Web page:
The 8 Absolute Best Cities to Live In the USA

I looked at results from 7 very different, "best of" lists to come up with the 8 best cities in the USA for 2015.

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61 COMMENTS

  1. Huh, so it looks like Minneapolis got 5th place on most things, but adding up those scores puts it in first place. Cool, I sort of figured my home was something of a jack-of-all trades.

  2. I’d vote for Duluth, Minnesota. Great food, brew pubs and music scene. Fabulous mountain biking, skiing, fishing, hunting, rock climbing and golf right outside your door. Canal Park and Park Point right on Lake Superior. Awesome scenery on the North Shore of Superior. The John Bear Grease Sled Dog Marathon and Great Lakes Aquarium are among the attractions. Plus, Superior, Wisconsin is right across the bridge.

  3. I built my business in the Twin Cities, then retired to the Phoenix area. BEST OF BOTH WORLDS according to your article. My advice ? Try a few of these TERRIFIC areas before you get serious.

  4. The park system that provides incredible walkway, the freeway system that allows people to commute very fast everywhere, the job markets, the robustness of the economy, the diversity of the population and food, the affordable cost of living, and the quality of educational system, are the eight main reasons why I never left Minneapolis Saint Paul. I moved in 30 years ago.

    • Really, the freeway system that allows fast commutes? Are u sure you live here? You must not have to take 35W to east Crosstown any day of the week or get caught in the clog machine on I94 on the south side of downtown (both ways) which is a parking lot for several hours during both am & pm rush hour and even on a weekend day. There’s a lot of good things about Minneapolis, the serious traffic congestion is not one of them.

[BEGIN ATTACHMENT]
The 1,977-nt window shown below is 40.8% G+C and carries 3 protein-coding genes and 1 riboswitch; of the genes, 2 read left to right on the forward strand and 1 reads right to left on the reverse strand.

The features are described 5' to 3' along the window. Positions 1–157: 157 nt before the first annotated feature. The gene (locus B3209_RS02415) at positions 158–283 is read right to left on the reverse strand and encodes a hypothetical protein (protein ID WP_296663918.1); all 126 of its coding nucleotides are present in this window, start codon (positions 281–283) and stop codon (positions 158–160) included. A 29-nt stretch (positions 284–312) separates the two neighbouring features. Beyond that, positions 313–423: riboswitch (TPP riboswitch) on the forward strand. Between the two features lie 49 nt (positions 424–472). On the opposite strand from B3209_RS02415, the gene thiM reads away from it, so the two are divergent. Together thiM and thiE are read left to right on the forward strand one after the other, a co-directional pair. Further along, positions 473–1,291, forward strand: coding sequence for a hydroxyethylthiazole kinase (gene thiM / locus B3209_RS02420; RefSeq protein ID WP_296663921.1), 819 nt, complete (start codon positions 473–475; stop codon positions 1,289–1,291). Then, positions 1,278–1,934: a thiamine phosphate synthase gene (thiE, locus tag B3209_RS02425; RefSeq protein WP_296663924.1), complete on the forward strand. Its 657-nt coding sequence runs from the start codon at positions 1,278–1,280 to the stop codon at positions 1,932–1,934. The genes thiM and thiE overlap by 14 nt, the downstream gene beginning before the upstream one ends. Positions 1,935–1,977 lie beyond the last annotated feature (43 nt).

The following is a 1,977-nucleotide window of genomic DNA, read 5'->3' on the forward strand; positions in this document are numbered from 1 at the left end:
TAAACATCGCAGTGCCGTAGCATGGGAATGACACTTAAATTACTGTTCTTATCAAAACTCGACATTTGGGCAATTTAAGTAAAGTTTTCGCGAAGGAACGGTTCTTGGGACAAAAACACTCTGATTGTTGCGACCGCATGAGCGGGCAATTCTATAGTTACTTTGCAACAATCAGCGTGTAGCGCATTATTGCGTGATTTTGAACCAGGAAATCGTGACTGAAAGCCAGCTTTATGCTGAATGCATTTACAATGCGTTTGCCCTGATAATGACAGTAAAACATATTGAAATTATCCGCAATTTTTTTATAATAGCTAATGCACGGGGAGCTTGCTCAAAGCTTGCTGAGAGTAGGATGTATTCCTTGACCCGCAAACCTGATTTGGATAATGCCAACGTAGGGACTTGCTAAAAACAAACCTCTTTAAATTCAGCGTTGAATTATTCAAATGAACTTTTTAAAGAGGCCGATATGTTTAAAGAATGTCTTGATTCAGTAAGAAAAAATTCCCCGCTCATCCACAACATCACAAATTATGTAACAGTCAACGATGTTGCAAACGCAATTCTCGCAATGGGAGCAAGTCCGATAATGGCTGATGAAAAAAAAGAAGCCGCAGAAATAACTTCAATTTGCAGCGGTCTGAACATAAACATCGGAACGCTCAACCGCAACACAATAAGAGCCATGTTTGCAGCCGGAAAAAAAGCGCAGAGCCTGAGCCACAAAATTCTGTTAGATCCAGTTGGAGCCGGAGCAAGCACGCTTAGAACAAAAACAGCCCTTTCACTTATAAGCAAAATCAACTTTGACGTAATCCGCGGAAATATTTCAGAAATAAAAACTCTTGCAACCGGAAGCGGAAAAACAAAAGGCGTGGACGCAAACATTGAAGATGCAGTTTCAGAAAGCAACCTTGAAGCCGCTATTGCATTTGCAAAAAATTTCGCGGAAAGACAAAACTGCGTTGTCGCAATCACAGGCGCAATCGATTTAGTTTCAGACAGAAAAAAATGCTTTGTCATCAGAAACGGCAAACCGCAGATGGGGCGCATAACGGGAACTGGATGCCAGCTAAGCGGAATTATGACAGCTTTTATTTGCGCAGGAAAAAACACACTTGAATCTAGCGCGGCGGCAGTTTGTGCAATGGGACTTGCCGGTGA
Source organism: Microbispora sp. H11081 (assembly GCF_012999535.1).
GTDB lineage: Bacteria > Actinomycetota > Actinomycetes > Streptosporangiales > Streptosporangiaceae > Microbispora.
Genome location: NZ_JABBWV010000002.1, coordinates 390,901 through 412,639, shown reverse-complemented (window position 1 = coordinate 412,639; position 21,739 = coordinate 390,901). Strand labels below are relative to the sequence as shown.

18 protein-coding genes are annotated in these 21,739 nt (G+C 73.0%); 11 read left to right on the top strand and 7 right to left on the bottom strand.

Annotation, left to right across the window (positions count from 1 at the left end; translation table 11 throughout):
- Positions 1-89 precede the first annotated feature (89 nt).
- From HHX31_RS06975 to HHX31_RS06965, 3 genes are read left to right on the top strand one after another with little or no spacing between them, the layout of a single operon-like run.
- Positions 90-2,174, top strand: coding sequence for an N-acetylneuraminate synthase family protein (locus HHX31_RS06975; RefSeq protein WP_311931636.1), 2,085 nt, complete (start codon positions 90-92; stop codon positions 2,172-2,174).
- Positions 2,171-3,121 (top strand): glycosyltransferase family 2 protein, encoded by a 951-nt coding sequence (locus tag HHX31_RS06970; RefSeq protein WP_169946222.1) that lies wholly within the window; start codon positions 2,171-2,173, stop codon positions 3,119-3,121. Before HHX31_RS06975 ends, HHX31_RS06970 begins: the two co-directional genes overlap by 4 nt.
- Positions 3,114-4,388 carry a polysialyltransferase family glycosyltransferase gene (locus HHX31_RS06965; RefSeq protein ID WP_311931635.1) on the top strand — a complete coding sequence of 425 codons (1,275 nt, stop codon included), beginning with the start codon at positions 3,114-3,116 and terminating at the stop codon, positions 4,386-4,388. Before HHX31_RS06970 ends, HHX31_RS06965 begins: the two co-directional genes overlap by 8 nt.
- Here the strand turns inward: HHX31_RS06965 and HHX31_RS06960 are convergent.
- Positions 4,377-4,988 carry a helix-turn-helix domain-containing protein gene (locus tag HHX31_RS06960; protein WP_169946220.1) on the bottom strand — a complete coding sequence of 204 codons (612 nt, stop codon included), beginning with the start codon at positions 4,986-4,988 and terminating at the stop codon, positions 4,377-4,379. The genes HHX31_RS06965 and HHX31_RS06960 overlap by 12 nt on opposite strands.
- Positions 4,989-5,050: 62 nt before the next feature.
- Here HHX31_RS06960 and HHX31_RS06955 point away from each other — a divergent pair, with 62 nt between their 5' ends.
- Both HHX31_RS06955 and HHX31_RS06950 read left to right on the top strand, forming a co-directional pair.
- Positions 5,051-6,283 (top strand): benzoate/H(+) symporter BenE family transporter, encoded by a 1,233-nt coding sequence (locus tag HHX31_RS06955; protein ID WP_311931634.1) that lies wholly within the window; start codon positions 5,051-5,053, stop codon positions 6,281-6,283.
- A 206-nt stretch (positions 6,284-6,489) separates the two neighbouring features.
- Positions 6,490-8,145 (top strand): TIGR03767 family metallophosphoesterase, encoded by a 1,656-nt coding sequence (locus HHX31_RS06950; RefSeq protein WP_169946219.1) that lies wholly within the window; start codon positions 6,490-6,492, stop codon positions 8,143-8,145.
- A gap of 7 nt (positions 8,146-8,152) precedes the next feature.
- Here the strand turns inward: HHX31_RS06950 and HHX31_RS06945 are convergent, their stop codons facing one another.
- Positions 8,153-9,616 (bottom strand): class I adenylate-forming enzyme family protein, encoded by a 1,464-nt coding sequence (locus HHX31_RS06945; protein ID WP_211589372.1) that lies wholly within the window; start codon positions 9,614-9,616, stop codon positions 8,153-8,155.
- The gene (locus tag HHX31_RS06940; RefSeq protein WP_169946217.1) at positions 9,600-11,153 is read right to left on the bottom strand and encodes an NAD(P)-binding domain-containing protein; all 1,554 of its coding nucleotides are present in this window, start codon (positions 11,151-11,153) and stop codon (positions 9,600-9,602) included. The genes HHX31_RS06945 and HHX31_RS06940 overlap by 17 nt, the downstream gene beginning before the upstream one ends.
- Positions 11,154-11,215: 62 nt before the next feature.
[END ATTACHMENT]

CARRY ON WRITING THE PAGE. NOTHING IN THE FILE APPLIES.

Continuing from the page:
• For how large the Twin Cities Municipally is, the commute is staggeringly better here than else where. Ex: Seattle. Also I will admit crosstown does clog up more often than none.

  5. MSP a great place to live without a car? Unless you’re planning on living in the downtowns, a car would be highly recommended for the winter. Public transit is great around the metro but a car would make the winters just a bit better.

  6. These lists are silly. I grew up in the Twin Cities. Wonderful in many ways but I would not choose to live there nor would many other people I know. The weather there negates much of the good. Many people in Seattle, Portland, and Mpls/St Paul are unhappy for six months of the year. Common sense tells us if people complain for 6 months it can’t compare to cities that are filled with truly happy people year round. Denver is bursting with newcomers who are thrilled to be there. Tucson almost makes it. The summer is just too hot. The best of all worlds would be to live in Denver part time and Tucson part time. That’s exactly what I do.

  7. All the weather complaints are silly. Almost every city has bad weather. At least MSP has the decency to be honest that our winters are cold and the winter has the decency to freeze hard for many months instead of being perpetually muddy. Have you been to quote-unquote temperate cities in July? Most make Minneapolis in January look delightful. If you’re choosing a best city for the weather, it had better be San Diego.

  8. I don’t agree with this list. I grew up in Minneapolis, but I live in Chicago. As far as public transportation, job seekers and the food scene Chicago beats Minneapolis by a landslide.

      • There’s crime in all major urban areas, Doug. Don’t be naive. And the highs and lows are cyclical. I’m from Chicago and will happily return. But when we moved to DC for work it was the “murder capital of the world,” now on a top 10 list. Crime is everywhere.

      • This list isn’t about crime levels, school systems or poverty levels. I noted that I disagree with the public transportation, food scene and job opportunists. For a young professional who doesn’t want to drive a car, find better cuisines and generally have a more interesting job than Chicago wins. I don’t live here because I want my family here, and this post isn’t about where to raise a family.